Aging and reproduction
Aging data indicate that Antarctic toothfish are relatively fast growing when young, but then growth slows later in life. They reach about one third of maximum size after five years, and half maximum by 10 years, after which growth slows considerably. To grow fast when small is an adaptation of most predatory fish, e.g., sharks, so as not to be small for very long. The maximum age recorded so far has been 48 years. Antarctic toothfish take a long time to mature (13 years for males, 17 years for females) and once mature may not spawn every year, though the actual spawning interval is unknown. Only a few Antarctic toothfish with mature eggs have ever been caught, meaning that knowledge is sparse about fecundity. They spawn sometime during winter. Large, mature, older fish have been caught among the seamounts of the Pacific-Antarctic Ridge, a location thus thought to be important for spawning. Smaller, subadult Antarctic toothfish tend to concentrate on the bottom hidden among sponges and corals of the continental shelf, and a large portion of the larger ones remain in the particularly food-rich waters of the continental slope. This sequestering by size and age could be another adaptation for small fish to avoid being eaten by large ones. The recruitment potential of Antarctic toothfish, a measure of both fecundity and survival to spawning age, is not known.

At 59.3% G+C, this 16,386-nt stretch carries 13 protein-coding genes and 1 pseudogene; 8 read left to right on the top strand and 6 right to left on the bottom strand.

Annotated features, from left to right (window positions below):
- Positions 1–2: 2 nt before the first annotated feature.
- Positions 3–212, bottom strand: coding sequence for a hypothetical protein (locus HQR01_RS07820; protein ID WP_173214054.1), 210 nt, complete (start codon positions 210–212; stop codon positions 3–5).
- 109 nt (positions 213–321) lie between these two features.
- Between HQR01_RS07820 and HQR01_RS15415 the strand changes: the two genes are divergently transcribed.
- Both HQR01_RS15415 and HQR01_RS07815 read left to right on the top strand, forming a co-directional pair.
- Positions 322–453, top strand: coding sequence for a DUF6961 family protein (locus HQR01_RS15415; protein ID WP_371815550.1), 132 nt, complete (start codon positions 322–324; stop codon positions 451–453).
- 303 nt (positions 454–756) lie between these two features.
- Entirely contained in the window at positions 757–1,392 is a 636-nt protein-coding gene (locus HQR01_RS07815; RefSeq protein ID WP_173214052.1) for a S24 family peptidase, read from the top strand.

Anatomy and physiology
Antarctic toothfish have a lightweight, partially cartilaginous skeleton, lack a swim bladder, and have fatty deposits which act as a stored energy source, particularly during spawning. This fat is also what makes large toothfish neutrally buoyant. Many toothfish caught over the seamounts are very depleted of fat, and this is thought perhaps to be related to spawning and spawning migration, which are energy demanding activities. It is not known what happens to these fat-depleted fish, including whether they reach, or how long it takes them to reach, breeding condition again; this ostensibly occurs upon returning to continental slope waters. Antarctic toothfish have vision and lateral line systems well adapted to find prey in low light levels. Since ice covers the surface of the ocean where Antarctic toothfish occur even in summer, these sensory specializations likely evolved to enable survival in the reduced light levels found under ice and in the Antarctic winter, as well as at deep depths. Antarctic toothfish also have a very well developed sense of smell, which is why they are easily caught by baited hooks and also scavenge the remains of penguins killed by other predators.